Trade was at the forefront of the conversation with U.S. Secretary of Agriculture Sonny Perdue Monday in Spokane.
Perdue said President Donald Trump has assured him “he’s not going to allow agricultural producers to bear the brunt of trade disruptions” with China, Canada or Mexico—countries Perdue calls “the big three” for U.S. international trade.
But those are also countries that announced new tariffs on crops like apples, soybeans and wheat in the last month.
“Farmer uncertainty is there,” Perdue said. “There’s a legitimate anxiety over there about ‘do I sell my crop at these low prices, or do I hold on or what?’”
During a nearly hour-long breakfast meeting, Perdue told local industry leadership “nothing is off the table.”
“Mr. Secretary, what am I supposed to tell my farmers when they call ... asking me how the government is going to help them get through the trade environment?” Washington Wheat Growers Association Executive Director Michelle Hennings asked.
After weeks of questions, but no details on what a mitigation strategy might entail, Perdue announced Labor Day is his deadline to develop a plan.
“The mitigation strategy that we refer to will hopefully give farmers some idea whether they should hold those crops or sell them and if they hold or sell, what they can expect from the government,” he said.
But there are crops that are harvested before Labor Day—things like cherries, blueberries and fresh fruit crops that can’t be stored. Much of the wheat crop is also harvested before Labor Day, in particular soft white wheat. Washington is the only state in the nation that produces it, and Hennings told the Secretary 90 percent of the crop is shipped overseas.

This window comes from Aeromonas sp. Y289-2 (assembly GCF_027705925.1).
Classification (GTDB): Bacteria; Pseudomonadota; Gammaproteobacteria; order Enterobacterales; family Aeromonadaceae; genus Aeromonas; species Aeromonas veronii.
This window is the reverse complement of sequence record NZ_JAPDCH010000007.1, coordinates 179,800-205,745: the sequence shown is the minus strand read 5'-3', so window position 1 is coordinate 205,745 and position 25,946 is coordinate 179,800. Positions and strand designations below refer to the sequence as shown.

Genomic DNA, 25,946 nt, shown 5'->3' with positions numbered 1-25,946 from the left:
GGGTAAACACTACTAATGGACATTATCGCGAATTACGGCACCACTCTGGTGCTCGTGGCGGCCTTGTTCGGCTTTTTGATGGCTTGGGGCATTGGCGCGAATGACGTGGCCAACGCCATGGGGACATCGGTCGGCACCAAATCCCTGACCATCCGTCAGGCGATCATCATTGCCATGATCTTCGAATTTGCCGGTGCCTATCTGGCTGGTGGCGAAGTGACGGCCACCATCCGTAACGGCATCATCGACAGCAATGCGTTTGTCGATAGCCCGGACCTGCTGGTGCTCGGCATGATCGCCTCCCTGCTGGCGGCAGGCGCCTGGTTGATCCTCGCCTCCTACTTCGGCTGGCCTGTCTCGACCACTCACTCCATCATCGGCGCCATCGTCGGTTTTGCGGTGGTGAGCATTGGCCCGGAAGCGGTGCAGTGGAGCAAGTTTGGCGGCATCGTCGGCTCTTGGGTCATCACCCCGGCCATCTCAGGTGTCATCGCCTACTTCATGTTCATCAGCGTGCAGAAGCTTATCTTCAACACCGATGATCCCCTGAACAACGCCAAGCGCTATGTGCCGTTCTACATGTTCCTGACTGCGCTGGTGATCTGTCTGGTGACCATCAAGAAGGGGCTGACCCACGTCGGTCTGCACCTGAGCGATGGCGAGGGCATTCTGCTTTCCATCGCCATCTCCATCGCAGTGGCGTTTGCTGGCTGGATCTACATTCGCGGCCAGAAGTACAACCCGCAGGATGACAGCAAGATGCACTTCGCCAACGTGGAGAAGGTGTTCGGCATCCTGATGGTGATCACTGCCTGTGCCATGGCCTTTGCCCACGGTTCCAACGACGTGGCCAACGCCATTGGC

Perdue said the USDA is looking at buying crops that might suffer prior to his early-September deadline under a provision called “Section 32.”
“That’s’ where we buy crops that don’t have a place to go and give them to school lunch programs and food banks. So, we’re using that and will continue to use that program as well,” Perdue said. Section 32 is a Depression-era program that uses funds from customs receipts to buy surplus crops.
“It still won’t cover the damage that’s going to be done,” Hennings said. She believes even a subsidy won’t help if the trade dispute continues.
In each of the last two years, spending under Section 32 has been at its highest since 2009. Although he didn’t say so directly, Perdue also may not see the use of Section 32 as a permanent solution.
“We’d rather have trade then aid,” he said. “There’s not a farmer in your area that wouldn’t rather have a good crop at a fair price than get a government check.”